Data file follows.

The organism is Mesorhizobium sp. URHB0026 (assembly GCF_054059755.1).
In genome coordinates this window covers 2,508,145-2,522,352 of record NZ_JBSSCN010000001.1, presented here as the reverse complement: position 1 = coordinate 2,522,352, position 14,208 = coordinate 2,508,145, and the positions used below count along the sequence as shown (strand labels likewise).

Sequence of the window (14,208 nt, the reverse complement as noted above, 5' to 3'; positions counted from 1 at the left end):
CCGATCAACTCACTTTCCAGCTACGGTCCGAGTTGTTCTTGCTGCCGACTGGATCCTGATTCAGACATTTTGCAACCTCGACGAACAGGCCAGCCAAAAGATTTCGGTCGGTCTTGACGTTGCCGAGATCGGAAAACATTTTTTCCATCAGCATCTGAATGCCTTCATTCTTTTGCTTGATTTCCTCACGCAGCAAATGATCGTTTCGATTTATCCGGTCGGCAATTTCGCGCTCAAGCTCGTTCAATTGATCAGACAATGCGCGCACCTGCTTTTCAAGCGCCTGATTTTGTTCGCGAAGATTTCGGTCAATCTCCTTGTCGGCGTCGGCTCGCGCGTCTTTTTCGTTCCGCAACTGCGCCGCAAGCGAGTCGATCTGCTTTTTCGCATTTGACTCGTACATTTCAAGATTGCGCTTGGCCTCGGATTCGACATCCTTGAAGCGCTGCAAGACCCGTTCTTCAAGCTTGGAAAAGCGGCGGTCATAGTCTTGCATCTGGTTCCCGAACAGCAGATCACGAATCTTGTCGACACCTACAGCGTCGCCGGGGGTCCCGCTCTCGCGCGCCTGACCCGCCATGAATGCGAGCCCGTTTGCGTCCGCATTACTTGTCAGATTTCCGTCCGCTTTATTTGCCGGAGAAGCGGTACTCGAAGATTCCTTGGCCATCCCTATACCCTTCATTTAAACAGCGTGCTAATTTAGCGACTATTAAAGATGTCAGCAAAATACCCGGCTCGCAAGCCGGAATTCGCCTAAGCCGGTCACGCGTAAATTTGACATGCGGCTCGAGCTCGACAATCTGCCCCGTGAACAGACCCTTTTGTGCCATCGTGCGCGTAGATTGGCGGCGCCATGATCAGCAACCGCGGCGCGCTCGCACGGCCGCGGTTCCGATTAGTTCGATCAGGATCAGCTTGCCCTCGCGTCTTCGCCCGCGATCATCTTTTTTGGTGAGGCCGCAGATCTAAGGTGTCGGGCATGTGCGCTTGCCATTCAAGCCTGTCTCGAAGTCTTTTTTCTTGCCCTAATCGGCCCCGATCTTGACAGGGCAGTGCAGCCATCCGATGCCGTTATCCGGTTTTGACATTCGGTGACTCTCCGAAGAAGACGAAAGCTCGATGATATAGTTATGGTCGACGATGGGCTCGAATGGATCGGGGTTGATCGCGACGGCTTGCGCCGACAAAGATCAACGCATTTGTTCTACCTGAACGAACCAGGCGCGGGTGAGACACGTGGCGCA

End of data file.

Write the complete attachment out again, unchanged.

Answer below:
The organism is Mesorhizobium sp. URHB0026 (assembly GCF_054059755.1).
In genome coordinates this window covers 2,508,145-2,522,352 of record NZ_JBSSCN010000001.1, presented here as the reverse complement: position 1 = coordinate 2,522,352, position 14,208 = coordinate 2,508,145, and the positions used below count along the sequence as shown (strand labels likewise).

Sequence of the window (14,208 nt, the reverse complement as noted above, 5' to 3'; positions counted from 1 at the left end):
CCGATCAACTCACTTTCCAGCTACGGTCCGAGTTGTTCTTGCTGCCGACTGGATCCTGATTCAGACATTTTGCAACCTCGACGAACAGGCCAGCCAAAAGATTTCGGTCGGTCTTGACGTTGCCGAGATCGGAAAACATTTTTTCCATCAGCATCTGAATGCCTTCATTCTTTTGCTTGATTTCCTCACGCAGCAAATGATCGTTTCGATTTATCCGGTCGGCAATTTCGCGCTCAAGCTCGTTCAATTGATCAGACAATGCGCGCACCTGCTTTTCAAGCGCCTGATTTTGTTCGCGAAGATTTCGGTCAATCTCCTTGTCGGCGTCGGCTCGCGCGTCTTTTTCGTTCCGCAACTGCGCCGCAAGCGAGTCGATCTGCTTTTTCGCATTTGACTCGTACATTTCAAGATTGCGCTTGGCCTCGGATTCGACATCCTTGAAGCGCTGCAAGACCCGTTCTTCAAGCTTGGAAAAGCGGCGGTCATAGTCTTGCATCTGGTTCCCGAACAGCAGATCACGAATCTTGTCGACACCTACAGCGTCGCCGGGGGTCCCGCTCTCGCGCGCCTGACCCGCCATGAATGCGAGCCCGTTTGCGTCCGCATTACTTGTCAGATTTCCGTCCGCTTTATTTGCCGGAGAAGCGGTACTCGAAGATTCCTTGGCCATCCCTATACCCTTCATTTAAACAGCGTGCTAATTTAGCGACTATTAAAGATGTCAGCAAAATACCCGGCTCGCAAGCCGGAATTCGCCTAAGCCGGTCACGCGTAAATTTGACATGCGGCTCGAGCTCGACAATCTGCCCCGTGAACAGACCCTTTTGTGCCATCGTGCGCGTAGATTGGCGGCGCCATGATCAGCAACCGCGGCGCGCTCGCACGGCCGCGGTTCCGATTAGTTCGATCAGGATCAGCTTGCCCTCGCGTCTTCGCCCGCGATCATCTTTTTTGGTGAGGCCGCAGATCTAAGGTGTCGGGCATGTGCGCTTGCCATTCAAGCCTGTCTCGAAGTCTTTTTTCTTGCCCTAATCGGCCCCGATCTTGACAGGGCAGTGCAGCCATCCGATGCCGTTATCCGGTTTTGACATTCGGTGACTCTCCGAAGAAGACGAAAGCTCGATGATATAGTTATGGTCGACGATGGGCTCGAATGGATCGGGGTTGATCGCGACGGCTTGCGCCGACAAAGATCAACGCATTTGTTCTACCTGAACGAACCAGGCGCGGGTGAGACACGTGGCGCA